Articles | Volume 12, issue 22
Reviews and syntheses
26 Nov 2015
Reviews and syntheses |  | 26 Nov 2015

Reviews and syntheses: Soil resources and climate jointly drive variations in microbial biomass carbon and nitrogen in China's forest ecosystems

Z. H. Zhou and C. K. Wang

Abstract. Microbial metabolism plays a key role in regulating the biogeochemical cycle of forest ecosystems, but the mechanisms driving microbial growth are not well understood. Here, we synthesized 689 measurements on soil microbial biomass carbon (Cmic) and nitrogen (Nmic) and related parameters from 207 independent studies published up to November 2014 across China's forest ecosystems. Our objectives were to (1) examine patterns in Cmic, Nmic, and microbial quotient (i.e., Cmic / Csoil and Nmic / Nsoil rates) by climate zones and management regimes for these forests; and (2) identify the factors driving the variability in the Cmic, Nmic, and microbial quotient. There was a large variability in Cmic (390.2 mg kg−1), Nmic (60.1 mg kg−1, Cmic : Nmic ratio (8.25), Cmic / Csoil rate (1.92 %), and Nmic / Nsoil rate (3.43 %) across China's forests. The natural forests had significantly greater Cmic (514.1 mg kg−1 vs. 281.8 mg kg−1) and Nmic (82.6 mg kg−1 vs. 39.0 mg kg−1) than the planted forests, but had less Cmic : Nmic ratio (7.3 vs. 9.2) and Cmic / Csoil rate (1.7 % vs. 2.1 %). Soil resources and climate together explained 24.4–40.7 % of these variations. The Cmic : Nmic ratio declined slightly with Csoil : Nsoil ratio, and changed with latitude, mean annual temperature and precipitation, suggesting a plasticity of microbial carbon-nitrogen stoichiometry. The Cmic / Csoil rate decreased with Csoil : Nsoil ratio, whereas the Nmic / Nsoil rate increased with Csoil : Nsoil ratio; the former was influenced more by soil resources than by climate, whereas the latter was influenced more by climate. These results suggest that soil microbial assimilation of carbon and nitrogen are jointly driven by soil resources and climate, but may be regulated by different mechanisms.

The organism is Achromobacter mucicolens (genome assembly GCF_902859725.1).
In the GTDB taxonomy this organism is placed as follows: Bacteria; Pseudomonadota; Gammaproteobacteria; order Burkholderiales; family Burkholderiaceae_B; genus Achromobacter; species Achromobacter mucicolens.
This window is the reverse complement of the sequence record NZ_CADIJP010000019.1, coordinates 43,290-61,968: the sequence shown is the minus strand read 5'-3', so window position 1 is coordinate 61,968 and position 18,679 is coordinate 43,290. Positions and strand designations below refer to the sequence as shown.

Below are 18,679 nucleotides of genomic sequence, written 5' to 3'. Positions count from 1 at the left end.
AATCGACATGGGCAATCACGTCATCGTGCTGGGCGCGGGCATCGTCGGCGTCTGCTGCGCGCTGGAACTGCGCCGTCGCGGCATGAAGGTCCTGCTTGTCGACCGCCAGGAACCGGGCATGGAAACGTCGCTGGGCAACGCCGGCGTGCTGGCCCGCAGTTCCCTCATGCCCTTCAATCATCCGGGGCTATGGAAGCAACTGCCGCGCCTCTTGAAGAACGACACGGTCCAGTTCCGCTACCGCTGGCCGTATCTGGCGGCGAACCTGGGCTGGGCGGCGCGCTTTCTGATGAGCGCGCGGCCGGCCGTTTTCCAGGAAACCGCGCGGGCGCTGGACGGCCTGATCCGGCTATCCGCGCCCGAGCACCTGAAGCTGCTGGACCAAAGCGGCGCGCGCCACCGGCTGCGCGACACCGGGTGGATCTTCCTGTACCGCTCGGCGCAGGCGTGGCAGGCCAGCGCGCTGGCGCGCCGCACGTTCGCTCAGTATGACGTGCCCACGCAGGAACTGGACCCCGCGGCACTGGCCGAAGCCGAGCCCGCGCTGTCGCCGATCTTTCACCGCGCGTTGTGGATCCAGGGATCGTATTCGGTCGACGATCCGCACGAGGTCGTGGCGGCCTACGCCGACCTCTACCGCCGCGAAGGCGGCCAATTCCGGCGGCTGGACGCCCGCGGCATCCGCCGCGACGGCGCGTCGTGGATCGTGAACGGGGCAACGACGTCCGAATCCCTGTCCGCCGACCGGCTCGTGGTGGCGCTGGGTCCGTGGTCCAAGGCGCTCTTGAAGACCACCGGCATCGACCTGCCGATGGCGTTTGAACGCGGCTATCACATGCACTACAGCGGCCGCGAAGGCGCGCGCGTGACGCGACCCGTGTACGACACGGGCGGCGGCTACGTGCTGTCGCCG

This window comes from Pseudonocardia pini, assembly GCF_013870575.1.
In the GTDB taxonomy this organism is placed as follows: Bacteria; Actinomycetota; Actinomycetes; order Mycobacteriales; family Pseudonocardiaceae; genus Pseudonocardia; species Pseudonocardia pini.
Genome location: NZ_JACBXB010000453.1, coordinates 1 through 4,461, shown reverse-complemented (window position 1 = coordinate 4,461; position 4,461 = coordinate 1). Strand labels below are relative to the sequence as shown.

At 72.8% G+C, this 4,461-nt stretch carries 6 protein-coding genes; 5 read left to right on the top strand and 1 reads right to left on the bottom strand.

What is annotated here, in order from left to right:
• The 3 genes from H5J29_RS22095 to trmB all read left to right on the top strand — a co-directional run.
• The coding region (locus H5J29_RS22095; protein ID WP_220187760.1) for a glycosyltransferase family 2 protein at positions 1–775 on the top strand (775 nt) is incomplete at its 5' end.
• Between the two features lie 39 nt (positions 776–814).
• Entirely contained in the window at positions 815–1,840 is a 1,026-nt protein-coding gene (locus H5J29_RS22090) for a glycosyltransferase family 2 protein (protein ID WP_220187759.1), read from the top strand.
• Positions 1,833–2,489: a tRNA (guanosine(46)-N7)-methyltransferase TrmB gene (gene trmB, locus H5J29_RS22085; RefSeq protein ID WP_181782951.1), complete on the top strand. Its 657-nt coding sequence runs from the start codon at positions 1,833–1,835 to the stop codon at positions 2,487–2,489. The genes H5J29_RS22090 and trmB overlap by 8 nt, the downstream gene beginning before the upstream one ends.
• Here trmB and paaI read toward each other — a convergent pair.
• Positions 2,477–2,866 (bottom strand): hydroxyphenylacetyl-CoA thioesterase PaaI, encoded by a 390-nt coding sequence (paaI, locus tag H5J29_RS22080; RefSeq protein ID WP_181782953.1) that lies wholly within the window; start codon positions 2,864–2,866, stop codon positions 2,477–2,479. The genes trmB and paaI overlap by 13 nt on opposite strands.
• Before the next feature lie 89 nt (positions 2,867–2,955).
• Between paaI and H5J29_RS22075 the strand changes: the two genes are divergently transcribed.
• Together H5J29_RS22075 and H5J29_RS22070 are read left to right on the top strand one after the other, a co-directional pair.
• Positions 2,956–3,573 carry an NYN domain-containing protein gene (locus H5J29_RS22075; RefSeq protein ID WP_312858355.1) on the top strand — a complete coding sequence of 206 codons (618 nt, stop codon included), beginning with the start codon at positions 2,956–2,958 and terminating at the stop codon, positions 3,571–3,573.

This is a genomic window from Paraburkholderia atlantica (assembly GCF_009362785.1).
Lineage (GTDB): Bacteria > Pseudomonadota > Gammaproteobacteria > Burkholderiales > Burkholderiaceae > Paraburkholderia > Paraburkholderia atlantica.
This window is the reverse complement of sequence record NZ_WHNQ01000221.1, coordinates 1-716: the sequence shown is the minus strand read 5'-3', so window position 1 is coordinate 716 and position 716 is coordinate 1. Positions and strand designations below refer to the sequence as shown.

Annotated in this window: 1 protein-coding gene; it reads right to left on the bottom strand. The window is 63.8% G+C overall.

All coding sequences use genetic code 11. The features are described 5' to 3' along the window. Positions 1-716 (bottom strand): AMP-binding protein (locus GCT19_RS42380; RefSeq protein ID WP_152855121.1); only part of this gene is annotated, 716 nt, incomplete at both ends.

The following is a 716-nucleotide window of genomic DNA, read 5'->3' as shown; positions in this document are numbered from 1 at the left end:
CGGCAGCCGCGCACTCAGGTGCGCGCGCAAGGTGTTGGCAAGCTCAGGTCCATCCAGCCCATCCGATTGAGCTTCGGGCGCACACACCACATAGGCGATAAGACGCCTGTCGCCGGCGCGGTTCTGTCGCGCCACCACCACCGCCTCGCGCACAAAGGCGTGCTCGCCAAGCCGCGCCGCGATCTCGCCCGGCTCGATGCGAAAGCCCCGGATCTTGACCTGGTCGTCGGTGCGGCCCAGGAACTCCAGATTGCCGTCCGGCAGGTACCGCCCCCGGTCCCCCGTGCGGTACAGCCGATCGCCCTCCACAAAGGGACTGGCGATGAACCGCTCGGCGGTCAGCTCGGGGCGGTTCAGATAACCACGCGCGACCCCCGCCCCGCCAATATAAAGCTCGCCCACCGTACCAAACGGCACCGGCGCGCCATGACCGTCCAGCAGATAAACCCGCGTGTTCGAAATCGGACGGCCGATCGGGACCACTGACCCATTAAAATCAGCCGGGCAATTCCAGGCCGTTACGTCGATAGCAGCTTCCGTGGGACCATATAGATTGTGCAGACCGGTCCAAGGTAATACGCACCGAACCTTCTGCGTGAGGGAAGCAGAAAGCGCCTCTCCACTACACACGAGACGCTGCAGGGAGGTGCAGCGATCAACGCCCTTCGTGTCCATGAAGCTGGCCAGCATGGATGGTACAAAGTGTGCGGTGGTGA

Short summary
Soil microbial biomass carbon (Cmic) and nitrogen (Nmic) and microbial quotient varied substantially across China’s forest ecosystems (CV 61–96%). Soil resources and climate together explained 24–41% of the variations. Cmic:Nmic ratio declined slightly with soil C:N ratio and changed with latitude and climate, suggesting a plastic homeostasis of microbial C-N stoichiometry. Divergent responses of microbial quotient of C and N to environment imply different mechanisms regulating Cmic and Nmic.
Final-revised paper